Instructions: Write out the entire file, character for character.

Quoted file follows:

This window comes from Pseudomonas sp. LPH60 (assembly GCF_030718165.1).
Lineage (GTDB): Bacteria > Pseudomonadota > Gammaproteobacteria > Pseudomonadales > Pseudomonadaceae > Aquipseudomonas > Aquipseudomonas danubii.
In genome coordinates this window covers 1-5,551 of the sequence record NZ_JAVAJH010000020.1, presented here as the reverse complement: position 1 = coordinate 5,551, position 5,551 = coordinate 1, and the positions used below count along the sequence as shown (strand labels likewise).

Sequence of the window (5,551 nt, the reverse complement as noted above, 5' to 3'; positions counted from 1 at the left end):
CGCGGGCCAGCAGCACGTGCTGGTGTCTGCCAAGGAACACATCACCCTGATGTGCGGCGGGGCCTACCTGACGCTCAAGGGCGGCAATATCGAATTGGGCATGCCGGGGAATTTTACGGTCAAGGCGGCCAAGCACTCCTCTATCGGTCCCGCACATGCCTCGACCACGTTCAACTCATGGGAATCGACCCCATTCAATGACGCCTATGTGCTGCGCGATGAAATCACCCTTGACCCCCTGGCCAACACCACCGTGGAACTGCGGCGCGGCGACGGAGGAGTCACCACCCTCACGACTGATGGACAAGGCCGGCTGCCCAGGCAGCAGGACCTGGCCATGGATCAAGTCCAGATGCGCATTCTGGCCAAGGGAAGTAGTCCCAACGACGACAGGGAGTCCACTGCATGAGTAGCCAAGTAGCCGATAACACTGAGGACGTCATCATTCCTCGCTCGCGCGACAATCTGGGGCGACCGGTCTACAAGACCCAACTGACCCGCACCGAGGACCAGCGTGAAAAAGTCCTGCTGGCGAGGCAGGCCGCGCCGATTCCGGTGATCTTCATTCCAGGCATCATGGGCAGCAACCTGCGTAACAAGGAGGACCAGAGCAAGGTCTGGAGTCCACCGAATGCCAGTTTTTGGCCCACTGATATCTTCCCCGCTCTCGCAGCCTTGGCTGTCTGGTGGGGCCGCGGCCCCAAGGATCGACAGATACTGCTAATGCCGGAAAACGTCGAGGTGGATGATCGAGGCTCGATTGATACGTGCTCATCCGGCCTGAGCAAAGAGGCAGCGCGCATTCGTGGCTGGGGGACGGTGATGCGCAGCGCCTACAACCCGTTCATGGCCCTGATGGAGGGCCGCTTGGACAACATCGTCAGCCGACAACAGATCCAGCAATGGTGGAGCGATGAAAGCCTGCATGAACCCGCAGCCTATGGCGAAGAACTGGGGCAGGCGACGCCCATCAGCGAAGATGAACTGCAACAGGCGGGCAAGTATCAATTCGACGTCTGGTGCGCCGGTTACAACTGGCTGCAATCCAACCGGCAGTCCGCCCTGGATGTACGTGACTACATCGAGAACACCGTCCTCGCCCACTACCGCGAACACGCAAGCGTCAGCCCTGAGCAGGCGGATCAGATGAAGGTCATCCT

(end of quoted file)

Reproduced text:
This window comes from Pseudomonas sp. LPH60 (assembly GCF_030718165.1).
Lineage (GTDB): Bacteria > Pseudomonadota > Gammaproteobacteria > Pseudomonadales > Pseudomonadaceae > Aquipseudomonas > Aquipseudomonas danubii.
In genome coordinates this window covers 1-5,551 of the sequence record NZ_JAVAJH010000020.1, presented here as the reverse complement: position 1 = coordinate 5,551, position 5,551 = coordinate 1, and the positions used below count along the sequence as shown (strand labels likewise).

Sequence of the window (5,551 nt, the reverse complement as noted above, 5' to 3'; positions counted from 1 at the left end):
CGCGGGCCAGCAGCACGTGCTGGTGTCTGCCAAGGAACACATCACCCTGATGTGCGGCGGGGCCTACCTGACGCTCAAGGGCGGCAATATCGAATTGGGCATGCCGGGGAATTTTACGGTCAAGGCGGCCAAGCACTCCTCTATCGGTCCCGCACATGCCTCGACCACGTTCAACTCATGGGAATCGACCCCATTCAATGACGCCTATGTGCTGCGCGATGAAATCACCCTTGACCCCCTGGCCAACACCACCGTGGAACTGCGGCGCGGCGACGGAGGAGTCACCACCCTCACGACTGATGGACAAGGCCGGCTGCCCAGGCAGCAGGACCTGGCCATGGATCAAGTCCAGATGCGCATTCTGGCCAAGGGAAGTAGTCCCAACGACGACAGGGAGTCCACTGCATGAGTAGCCAAGTAGCCGATAACACTGAGGACGTCATCATTCCTCGCTCGCGCGACAATCTGGGGCGACCGGTCTACAAGACCCAACTGACCCGCACCGAGGACCAGCGTGAAAAAGTCCTGCTGGCGAGGCAGGCCGCGCCGATTCCGGTGATCTTCATTCCAGGCATCATGGGCAGCAACCTGCGTAACAAGGAGGACCAGAGCAAGGTCTGGAGTCCACCGAATGCCAGTTTTTGGCCCACTGATATCTTCCCCGCTCTCGCAGCCTTGGCTGTCTGGTGGGGCCGCGGCCCCAAGGATCGACAGATACTGCTAATGCCGGAAAACGTCGAGGTGGATGATCGAGGCTCGATTGATACGTGCTCATCCGGCCTGAGCAAAGAGGCAGCGCGCATTCGTGGCTGGGGGACGGTGATGCGCAGCGCCTACAACCCGTTCATGGCCCTGATGGAGGGCCGCTTGGACAACATCGTCAGCCGACAACAGATCCAGCAATGGTGGAGCGATGAAAGCCTGCATGAACCCGCAGCCTATGGCGAAGAACTGGGGCAGGCGACGCCCATCAGCGAAGATGAACTGCAACAGGCGGGCAAGTATCAATTCGACGTCTGGTGCGCCGGTTACAACTGGCTGCAATCCAACCGGCAGTCCGCCCTGGATGTACGTGACTACATCGAGAACACCGTCCTCGCCCACTACCGCGAACACGCAAGCGTCAGCCCTGAGCAGGCGGATCAGATGAAGGTCATCCT